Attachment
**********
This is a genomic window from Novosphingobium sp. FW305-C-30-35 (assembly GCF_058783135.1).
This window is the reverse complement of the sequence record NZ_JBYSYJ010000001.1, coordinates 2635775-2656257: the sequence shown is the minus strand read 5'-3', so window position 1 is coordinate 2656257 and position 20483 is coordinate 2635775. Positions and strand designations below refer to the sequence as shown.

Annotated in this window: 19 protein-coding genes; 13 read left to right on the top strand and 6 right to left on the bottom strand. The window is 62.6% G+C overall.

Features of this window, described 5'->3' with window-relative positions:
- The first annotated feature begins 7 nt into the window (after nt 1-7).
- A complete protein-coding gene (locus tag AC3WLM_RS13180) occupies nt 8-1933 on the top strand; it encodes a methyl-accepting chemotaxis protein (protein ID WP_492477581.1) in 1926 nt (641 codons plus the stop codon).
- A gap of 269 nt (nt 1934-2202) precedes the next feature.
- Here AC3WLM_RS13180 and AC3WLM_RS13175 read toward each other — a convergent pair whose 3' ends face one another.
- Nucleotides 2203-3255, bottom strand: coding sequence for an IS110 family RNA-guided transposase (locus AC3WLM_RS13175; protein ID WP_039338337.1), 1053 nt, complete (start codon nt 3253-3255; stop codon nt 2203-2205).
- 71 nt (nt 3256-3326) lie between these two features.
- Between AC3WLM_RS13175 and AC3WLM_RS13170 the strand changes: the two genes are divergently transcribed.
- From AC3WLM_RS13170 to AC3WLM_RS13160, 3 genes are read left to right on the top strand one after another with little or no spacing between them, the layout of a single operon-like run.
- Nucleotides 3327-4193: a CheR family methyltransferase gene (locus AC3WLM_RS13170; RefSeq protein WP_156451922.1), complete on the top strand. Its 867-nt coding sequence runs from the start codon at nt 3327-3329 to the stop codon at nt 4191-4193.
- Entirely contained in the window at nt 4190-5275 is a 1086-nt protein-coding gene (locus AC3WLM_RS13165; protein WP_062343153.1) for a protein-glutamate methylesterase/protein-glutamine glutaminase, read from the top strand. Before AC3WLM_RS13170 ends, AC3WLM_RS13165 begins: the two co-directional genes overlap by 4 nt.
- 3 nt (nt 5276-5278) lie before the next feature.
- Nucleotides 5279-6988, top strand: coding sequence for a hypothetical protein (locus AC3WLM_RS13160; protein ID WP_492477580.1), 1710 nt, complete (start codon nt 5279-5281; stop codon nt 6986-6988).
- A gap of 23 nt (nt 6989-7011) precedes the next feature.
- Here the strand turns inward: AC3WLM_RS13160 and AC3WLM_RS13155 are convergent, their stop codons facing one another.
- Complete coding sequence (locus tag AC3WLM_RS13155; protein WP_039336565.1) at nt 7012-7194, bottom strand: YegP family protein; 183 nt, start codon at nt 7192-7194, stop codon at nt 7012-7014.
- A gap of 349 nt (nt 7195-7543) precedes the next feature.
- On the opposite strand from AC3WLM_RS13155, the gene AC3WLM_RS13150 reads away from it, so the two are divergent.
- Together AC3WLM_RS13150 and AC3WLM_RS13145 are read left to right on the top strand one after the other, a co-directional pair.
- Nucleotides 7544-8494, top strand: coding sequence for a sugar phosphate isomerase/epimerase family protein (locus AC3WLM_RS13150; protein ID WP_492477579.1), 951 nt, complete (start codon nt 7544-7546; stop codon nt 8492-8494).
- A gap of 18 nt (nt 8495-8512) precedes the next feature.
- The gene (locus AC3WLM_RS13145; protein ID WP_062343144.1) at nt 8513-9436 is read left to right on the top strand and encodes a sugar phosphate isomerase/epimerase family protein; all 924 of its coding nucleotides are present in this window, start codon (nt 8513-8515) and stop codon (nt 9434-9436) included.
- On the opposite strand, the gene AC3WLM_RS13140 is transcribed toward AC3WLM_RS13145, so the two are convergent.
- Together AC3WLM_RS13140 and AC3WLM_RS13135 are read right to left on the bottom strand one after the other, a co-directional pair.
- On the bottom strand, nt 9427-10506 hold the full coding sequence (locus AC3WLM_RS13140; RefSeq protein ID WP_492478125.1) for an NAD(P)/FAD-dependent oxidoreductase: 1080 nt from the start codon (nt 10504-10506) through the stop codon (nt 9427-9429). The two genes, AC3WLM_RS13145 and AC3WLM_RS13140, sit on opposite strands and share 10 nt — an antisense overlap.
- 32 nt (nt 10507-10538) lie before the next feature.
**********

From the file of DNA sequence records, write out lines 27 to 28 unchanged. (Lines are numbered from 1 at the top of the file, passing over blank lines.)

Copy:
- Together AC3WLM_RS13140 and AC3WLM_RS13135 are read right to left on the bottom strand one after the other, a co-directional pair.
- On the bottom strand, nt 9427-10506 hold the full coding sequence (locus AC3WLM_RS13140; RefSeq protein ID WP_492478125.1) for an NAD(P)/FAD-dependent oxidoreductase: 1080 nt from the start codon (nt 10504-10506) through the stop codon (nt 9427-9429). The two genes, AC3WLM_RS13145 and AC3WLM_RS13140, sit on opposite strands and share 10 nt — an antisense overlap.